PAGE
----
Labour’s Balancing Act: The National Security and Investment Act and the UK’s Investment Climate

3 Jul 2024, 08:33

By Joseph Ridding, Research Executive

With the United Kingdom holding a General Election on 4 July, the topic of national security has been at the forefront of campaigning due to increased tensions in the international system. The National Security and Investment Act (NSIA), often noted as a key success of the Conservative Government, was updated before the election was called and is likely to receive renewed focus once a new Government is formed. With the Labour Party polling to win the General Election, it begs the question: how will Labour navigate the NSIA due to the party’s commitments focused on national security and boosting economic growth?

Just this week, the NSIA and its legislation was the focus of reports relating to a proposed takeover of Graphcore, a British artificial intelligence organisation, by a Japanese conglomerate.

The NSIA came into force on 4 January 2022 through the Cabinet Office as part of the Government’s efforts to enhance the UK’s national security in the post-Brexit environment. The Act grants the Government the ability to review, investigate, and potentially prohibit transactions on national security grounds across various sectors, including but not limited to artificial intelligence, energy, defence, and data infrastructure. By applying to both inbound foreign and British investment decisions, the NSIA aimed to ensure comprehensive oversight and protection of national security interests within the UK.

Many high-profile transactions and acquisitions have been reviewed under the Act's scope across various sectors such as nuclear, telecommunications and semiconductors. Over the past six months, the NSIA has frequently been cited by Rishi Sunak's Government as a crucial measure to enhance the UK’s national security.

In May 2024, before announcing the General Election, the Government introduced reforms to streamline the NSIA, seeking to make it more effective and easier to manage for businesses navigating the UK’s investment climate. Critics of the NSIA have highlighted that the legislation’s scope does not promote a positive investment climate in the UK. For instance, the perception of too much government intervention in investments can create uncertainty for businesses, while decisions under the NSIA can be seen as politically motivated – these concerns led the Government to publishing a consultation on fine-tuning the NSIA to make it as “business friendly as possible”. On the other hand, the NSIA can be seen as protecting sensitive sectors and creating a safer environment for investment in the UK.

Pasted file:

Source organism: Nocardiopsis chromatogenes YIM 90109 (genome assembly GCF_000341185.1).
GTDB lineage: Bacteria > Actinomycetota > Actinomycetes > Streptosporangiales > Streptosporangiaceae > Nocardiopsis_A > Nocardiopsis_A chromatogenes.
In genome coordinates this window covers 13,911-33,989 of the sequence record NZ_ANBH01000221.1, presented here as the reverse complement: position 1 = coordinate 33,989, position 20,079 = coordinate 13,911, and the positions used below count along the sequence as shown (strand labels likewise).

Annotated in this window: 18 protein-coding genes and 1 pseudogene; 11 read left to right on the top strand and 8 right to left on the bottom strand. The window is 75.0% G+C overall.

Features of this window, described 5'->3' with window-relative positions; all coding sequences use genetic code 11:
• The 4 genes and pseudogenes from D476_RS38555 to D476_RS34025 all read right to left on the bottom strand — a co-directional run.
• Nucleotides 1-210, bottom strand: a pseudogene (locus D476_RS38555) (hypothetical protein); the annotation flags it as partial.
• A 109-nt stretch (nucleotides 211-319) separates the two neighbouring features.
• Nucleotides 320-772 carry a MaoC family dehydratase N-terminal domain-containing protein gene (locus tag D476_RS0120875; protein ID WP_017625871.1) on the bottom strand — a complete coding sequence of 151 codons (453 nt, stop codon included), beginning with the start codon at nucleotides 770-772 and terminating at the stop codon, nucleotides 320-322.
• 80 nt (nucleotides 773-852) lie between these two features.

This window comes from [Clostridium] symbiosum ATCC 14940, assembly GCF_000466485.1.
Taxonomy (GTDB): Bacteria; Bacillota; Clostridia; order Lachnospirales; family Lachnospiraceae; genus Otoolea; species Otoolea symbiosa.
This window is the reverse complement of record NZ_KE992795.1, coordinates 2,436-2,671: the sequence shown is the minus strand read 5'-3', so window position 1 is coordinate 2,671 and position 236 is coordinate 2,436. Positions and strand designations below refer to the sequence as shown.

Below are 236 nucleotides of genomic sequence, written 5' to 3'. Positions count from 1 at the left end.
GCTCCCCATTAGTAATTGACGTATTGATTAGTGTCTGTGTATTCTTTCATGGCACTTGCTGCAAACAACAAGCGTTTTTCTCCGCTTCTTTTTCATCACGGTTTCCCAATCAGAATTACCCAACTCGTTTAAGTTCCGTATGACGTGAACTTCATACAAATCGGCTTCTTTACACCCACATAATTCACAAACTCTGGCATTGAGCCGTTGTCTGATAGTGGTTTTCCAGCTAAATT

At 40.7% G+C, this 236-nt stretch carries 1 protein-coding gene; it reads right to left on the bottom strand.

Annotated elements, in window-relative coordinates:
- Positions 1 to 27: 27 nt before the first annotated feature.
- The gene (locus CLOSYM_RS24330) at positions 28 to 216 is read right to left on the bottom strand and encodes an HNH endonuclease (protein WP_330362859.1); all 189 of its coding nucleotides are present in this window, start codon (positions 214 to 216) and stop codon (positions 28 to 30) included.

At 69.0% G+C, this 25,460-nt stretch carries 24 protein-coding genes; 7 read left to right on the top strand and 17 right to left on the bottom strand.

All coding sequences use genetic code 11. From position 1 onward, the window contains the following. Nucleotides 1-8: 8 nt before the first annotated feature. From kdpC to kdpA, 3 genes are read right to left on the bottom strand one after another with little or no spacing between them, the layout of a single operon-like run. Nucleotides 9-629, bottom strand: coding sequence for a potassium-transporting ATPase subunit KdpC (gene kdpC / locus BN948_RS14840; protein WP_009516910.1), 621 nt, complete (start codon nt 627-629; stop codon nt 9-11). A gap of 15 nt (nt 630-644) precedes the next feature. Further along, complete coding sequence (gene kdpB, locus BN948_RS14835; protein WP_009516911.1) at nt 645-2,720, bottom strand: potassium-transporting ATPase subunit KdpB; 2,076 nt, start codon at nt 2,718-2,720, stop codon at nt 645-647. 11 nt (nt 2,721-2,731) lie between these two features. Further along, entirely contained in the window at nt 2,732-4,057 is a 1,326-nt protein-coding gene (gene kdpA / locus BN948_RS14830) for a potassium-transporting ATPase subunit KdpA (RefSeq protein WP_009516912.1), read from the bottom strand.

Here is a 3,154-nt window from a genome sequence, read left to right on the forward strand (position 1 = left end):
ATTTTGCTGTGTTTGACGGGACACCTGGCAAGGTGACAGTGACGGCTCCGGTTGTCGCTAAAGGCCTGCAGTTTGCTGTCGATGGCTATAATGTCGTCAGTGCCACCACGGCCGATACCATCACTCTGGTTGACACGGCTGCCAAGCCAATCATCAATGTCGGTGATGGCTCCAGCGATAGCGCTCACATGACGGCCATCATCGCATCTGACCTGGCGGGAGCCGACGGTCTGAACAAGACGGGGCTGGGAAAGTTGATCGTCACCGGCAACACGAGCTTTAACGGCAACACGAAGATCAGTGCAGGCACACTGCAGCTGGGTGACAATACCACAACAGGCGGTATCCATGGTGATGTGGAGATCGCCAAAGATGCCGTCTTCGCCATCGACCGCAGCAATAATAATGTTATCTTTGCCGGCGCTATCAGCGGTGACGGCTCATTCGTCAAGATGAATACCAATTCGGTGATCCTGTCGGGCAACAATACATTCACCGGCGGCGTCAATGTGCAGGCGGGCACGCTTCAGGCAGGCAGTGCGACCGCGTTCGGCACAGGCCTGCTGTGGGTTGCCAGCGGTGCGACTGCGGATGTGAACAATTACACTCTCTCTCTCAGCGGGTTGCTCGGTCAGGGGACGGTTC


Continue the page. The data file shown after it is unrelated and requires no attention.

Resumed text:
As the Labour Party laid out its plans for Government in its manifesto, it has pledged to establish a pro-business environment in the UK through supportive competition and regulatory frameworks. Although the manifesto underscores Labour’s commitment to ensuring the UK’s national security, it does not detail how this will be achieved. With Labour aiming to deliver economic stability and growth, it will have to consider the extent to which it wishes to use the NSIA while balancing between its ‘securonomics’ push on one hand with its desire to attract further foreign investment into the UK on the other.

Amid growing geopolitical tensions and the renewed focus on national security, businesses must prepare for the Cabinet Office to keep the legislative framework under review. This could lead to further changes in the NSIA’s scope, the powers it offers an incoming Government and the sectors it covers, which the previous Government had already started.

The team at Rud Pedersen is highly experienced in navigating the NSIA and its supporting legislation. If you are contemplating a transaction in the UK or concerned to understand the risks around existing assets and would like support, please get in touch via [email protected].